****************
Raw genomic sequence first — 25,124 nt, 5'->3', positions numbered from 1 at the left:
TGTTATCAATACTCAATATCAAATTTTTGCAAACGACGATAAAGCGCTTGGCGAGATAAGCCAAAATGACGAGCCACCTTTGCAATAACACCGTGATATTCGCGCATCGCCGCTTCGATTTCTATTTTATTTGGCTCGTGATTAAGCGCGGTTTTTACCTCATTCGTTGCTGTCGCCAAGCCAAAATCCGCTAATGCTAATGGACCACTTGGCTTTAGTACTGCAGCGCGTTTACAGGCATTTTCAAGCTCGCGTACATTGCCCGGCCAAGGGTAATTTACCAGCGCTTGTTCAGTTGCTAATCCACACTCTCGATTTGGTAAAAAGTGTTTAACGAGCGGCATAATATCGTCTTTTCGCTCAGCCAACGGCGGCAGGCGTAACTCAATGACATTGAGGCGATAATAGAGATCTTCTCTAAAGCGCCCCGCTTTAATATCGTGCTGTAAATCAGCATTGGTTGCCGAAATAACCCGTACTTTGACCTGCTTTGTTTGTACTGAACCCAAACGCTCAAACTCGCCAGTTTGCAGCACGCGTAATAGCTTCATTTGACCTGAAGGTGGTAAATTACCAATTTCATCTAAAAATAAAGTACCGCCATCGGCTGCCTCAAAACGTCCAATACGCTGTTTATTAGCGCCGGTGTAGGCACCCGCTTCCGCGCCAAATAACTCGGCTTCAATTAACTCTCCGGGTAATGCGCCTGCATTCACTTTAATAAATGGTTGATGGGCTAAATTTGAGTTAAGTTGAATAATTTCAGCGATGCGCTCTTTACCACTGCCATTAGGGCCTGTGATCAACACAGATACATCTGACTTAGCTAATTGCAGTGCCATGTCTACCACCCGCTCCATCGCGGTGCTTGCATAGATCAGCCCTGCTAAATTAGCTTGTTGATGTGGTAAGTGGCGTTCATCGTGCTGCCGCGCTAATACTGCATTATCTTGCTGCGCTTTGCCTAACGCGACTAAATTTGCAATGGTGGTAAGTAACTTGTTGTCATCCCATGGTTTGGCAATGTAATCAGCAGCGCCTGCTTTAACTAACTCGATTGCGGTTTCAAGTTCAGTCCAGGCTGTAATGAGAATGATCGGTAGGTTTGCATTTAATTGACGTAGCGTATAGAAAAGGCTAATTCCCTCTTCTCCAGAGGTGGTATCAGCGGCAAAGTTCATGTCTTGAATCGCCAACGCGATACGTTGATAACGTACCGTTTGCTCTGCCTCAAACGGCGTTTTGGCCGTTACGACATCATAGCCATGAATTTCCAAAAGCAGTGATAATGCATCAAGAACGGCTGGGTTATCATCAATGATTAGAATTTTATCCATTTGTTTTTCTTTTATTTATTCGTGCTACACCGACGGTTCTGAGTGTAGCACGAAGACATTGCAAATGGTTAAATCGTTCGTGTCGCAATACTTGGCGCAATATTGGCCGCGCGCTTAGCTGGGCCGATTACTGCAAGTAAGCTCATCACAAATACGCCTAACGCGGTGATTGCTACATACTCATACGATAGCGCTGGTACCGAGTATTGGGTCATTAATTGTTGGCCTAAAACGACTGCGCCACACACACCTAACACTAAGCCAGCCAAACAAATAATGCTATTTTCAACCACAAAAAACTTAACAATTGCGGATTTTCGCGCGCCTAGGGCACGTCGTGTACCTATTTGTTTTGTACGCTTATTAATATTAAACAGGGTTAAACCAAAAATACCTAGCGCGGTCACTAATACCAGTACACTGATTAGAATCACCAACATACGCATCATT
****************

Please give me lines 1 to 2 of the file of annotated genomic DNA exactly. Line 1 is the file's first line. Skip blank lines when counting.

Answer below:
Raw genomic sequence first — 25,124 nt, 5'->3', positions numbered from 1 at the left:
TGTTATCAATACTCAATATCAAATTTTTGCAAACGACGATAAAGCGCTTGGCGAGATAAGCCAAAATGACGAGCCACCTTTGCAATAACACCGTGATATTCGCGCATCGCCGCTTCGATTTCTATTTTATTTGGCTCGTGATTAAGCGCGGTTTTTACCTCATTCGTTGCTGTCGCCAAGCCAAAATCCGCTAATGCTAATGGACCACTTGGCTTTAGTACTGCAGCGCGTTTACAGGCATTTTCAAGCTCGCGTACATTGCCCGGCCAAGGGTAATTTACCAGCGCTTGTTCAGTTGCTAATCCACACTCTCGATTTGGTAAAAAGTGTTTAACGAGCGGCATAATATCGTCTTTTCGCTCAGCCAACGGCGGCAGGCGTAACTCAATGACATTGAGGCGATAATAGAGATCTTCTCTAAAGCGCCCCGCTTTAATATCGTGCTGTAAATCAGCATTGGTTGCCGAAATAACCCGTACTTTGACCTGCTTTGTTTGTACTGAACCCAAACGCTCAAACTCGCCAGTTTGCAGCACGCGTAATAGCTTCATTTGACCTGAAGGTGGTAAATTACCAATTTCATCTAAAAATAAAGTACCGCCATCGGCTGCCTCAAAACGTCCAATACGCTGTTTATTAGCGCCGGTGTAGGCACCCGCTTCCGCGCCAAATAACTCGGCTTCAATTAACTCTCCGGGTAATGCGCCTGCATTCACTTTAATAAATGGTTGATGGGCTAAATTTGAGTTAAGTTGAATAATTTCAGCGATGCGCTCTTTACCACTGCCATTAGGGCCTGTGATCAACACAGATACATCTGACTTAGCTAATTGCAGTGCCATGTCTACCACCCGCTCCATCGCGGTGCTTGCATAGATCAGCCCTGCTAAATTAGCTTGTTGATGTGGTAAGTGGCGTTCATCGTGCTGCCGCGCTAATACTGCATTATCTTGCTGCGCTTTGCCTAACGCGACTAAATTTGCAATGGTGGTAAGTAACTTGTTGTCATCCCATGGTTTGGCAATGTAATCAGCAGCGCCTGCTTTAACTAACTCGATTGCGGTTTCAAGTTCAGTCCAGGCTGTAATGAGAATGATCGGTAGGTTTGCATTTAATTGACGTAGCGTATAGAAAAGGCTAATTCCCTCTTCTCCAGAGGTGGTATCAGCGGCAAAGTTCATGTCTTGAATCGCCAACGCGATACGTTGATAACGTACCGTTTGCTCTGCCTCAAACGGCGTTTTGGCCGTTACGACATCATAGCCATGAATTTCCAAAAGCAGTGATAATGCATCAAGAACGGCTGGGTTATCATCAATGATTAGAATTTTATCCATTTGTTTTTCTTTTATTTATTCGTGCTACACCGACGGTTCTGAGTGTAGCACGAAGACATTGCAAATGGTTAAATCGTTCGTGTCGCAATACTTGGCGCAATATTGGCCGCGCGCTTAGCTGGGCCGATTACTGCAAGTAAGCTCATCACAAATACGCCTAACGCGGTGATTGCTACATACTCATACGATAGCGCTGGTACCGAGTATTGGGTCATTAATTGTTGGCCTAAAACGACTGCGCCACACACACCTAACACTAAGCCAGCCAAACAAATAATGCTATTTTCAACCACAAAAAACTTAACAATTGCGGATTTTCGCGCGCCTAGGGCACGTCGTGTACCTATTTGTTTTGTACGCTTATTAATATTAAACAGGGTTAAACCAAAAATACCTAGCGCGGTCACTAATACCAGTACACTGATTAGAATCACCAACATACGCATCATT